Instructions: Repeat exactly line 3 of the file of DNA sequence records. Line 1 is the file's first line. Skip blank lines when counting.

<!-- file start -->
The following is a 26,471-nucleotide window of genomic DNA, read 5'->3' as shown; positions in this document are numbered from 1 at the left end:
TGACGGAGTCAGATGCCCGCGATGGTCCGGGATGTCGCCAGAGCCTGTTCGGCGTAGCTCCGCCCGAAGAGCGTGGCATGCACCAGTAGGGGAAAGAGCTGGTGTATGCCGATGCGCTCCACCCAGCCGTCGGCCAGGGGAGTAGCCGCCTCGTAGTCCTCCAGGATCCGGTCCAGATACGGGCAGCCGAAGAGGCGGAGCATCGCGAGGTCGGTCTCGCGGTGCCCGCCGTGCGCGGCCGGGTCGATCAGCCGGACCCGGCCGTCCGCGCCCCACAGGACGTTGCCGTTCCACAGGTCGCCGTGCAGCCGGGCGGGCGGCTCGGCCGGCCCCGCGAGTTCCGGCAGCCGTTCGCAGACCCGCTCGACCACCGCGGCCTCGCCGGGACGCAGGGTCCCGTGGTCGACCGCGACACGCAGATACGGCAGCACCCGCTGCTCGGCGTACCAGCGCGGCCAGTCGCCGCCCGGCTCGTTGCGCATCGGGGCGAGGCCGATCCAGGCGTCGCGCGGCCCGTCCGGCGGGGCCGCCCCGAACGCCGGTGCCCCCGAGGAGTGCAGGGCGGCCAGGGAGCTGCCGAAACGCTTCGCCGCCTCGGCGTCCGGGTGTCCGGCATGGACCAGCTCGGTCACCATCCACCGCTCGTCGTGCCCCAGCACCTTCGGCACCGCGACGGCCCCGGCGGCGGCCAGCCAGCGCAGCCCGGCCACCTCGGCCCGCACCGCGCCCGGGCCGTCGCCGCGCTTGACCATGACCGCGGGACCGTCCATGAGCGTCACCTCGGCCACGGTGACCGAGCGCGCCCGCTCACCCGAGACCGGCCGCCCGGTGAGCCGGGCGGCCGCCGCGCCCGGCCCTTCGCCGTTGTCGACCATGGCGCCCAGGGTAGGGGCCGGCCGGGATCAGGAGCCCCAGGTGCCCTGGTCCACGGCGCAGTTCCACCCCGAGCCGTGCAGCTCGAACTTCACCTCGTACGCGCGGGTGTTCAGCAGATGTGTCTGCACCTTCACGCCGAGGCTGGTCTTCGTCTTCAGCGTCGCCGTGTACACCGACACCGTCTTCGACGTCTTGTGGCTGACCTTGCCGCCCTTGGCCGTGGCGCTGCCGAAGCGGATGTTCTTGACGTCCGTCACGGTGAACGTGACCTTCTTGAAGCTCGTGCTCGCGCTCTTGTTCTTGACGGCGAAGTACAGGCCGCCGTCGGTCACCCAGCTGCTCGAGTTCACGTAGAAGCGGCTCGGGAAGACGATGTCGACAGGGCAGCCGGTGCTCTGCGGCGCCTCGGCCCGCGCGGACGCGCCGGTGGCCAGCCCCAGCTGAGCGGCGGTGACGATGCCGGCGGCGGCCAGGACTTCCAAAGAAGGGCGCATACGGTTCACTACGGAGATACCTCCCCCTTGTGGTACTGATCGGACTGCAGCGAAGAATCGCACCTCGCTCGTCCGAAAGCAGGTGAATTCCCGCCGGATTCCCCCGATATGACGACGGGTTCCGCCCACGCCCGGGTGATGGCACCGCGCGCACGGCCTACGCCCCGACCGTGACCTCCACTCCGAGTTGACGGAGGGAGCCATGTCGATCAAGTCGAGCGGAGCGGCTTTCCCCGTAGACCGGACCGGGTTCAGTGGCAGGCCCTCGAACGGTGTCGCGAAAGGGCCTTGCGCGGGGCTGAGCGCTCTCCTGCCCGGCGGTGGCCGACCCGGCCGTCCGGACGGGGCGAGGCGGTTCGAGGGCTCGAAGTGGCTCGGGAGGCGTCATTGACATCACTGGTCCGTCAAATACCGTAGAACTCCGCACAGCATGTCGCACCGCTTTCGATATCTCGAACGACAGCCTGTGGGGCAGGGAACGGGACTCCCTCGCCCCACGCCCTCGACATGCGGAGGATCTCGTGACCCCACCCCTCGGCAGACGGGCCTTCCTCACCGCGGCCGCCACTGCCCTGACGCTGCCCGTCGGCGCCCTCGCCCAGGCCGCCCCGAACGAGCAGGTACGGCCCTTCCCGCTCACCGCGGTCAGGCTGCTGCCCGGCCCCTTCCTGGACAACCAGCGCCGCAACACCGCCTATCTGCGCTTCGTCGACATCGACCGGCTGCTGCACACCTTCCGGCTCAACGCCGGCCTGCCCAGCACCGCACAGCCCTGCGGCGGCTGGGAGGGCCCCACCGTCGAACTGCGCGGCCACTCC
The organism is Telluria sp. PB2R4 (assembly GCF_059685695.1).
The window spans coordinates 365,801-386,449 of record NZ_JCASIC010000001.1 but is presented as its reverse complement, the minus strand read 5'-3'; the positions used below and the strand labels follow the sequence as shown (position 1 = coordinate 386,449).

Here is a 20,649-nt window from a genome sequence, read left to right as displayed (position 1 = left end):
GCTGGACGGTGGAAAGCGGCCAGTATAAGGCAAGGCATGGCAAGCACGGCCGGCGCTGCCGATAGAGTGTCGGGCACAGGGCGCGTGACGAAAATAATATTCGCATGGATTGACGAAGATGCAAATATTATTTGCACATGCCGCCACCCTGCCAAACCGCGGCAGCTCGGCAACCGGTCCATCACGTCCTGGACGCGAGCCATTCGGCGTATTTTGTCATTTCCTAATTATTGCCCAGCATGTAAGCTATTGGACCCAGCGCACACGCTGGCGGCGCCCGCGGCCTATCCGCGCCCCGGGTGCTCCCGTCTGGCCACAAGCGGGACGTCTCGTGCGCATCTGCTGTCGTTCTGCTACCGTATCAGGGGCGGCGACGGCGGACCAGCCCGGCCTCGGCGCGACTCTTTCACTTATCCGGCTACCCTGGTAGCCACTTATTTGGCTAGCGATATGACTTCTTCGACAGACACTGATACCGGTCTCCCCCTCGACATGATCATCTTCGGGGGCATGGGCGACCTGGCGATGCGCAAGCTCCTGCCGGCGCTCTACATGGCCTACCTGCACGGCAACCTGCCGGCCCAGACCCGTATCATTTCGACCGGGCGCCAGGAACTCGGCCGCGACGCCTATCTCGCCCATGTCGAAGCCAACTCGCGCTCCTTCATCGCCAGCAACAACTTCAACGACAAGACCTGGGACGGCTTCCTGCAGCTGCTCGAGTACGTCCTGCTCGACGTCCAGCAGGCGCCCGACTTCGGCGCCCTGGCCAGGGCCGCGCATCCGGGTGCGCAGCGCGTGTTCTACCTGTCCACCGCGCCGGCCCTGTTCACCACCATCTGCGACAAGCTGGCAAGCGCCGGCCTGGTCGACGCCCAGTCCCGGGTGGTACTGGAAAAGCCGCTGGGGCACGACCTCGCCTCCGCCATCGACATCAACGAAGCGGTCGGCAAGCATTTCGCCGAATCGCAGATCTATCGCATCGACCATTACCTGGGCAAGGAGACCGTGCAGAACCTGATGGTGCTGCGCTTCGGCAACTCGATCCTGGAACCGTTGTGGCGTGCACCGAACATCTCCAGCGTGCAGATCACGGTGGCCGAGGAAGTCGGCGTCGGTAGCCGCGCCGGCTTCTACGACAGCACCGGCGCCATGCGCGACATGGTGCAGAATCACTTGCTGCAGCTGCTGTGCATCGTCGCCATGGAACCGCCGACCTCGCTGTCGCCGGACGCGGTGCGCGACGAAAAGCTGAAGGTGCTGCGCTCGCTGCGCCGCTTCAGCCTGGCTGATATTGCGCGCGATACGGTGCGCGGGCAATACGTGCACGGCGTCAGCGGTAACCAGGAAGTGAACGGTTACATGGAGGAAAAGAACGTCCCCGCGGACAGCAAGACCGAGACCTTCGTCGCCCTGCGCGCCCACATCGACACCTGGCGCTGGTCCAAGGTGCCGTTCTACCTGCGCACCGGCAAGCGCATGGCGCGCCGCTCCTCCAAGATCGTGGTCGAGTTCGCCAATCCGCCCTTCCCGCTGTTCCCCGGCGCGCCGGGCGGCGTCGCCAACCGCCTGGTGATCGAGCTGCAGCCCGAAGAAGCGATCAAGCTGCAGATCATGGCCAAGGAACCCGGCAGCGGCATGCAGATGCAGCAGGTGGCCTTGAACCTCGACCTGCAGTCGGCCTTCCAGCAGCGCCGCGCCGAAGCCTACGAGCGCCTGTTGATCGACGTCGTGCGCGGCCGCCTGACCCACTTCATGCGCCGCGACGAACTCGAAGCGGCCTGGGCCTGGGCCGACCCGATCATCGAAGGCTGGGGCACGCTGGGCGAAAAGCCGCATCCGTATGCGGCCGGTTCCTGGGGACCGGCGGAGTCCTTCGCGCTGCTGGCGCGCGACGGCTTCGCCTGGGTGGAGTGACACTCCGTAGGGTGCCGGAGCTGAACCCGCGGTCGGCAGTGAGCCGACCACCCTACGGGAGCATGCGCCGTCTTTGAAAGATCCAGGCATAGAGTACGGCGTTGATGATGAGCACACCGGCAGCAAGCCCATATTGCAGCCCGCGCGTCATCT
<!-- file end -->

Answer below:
The organism is Telluria sp. PB2R4 (assembly GCF_059685695.1).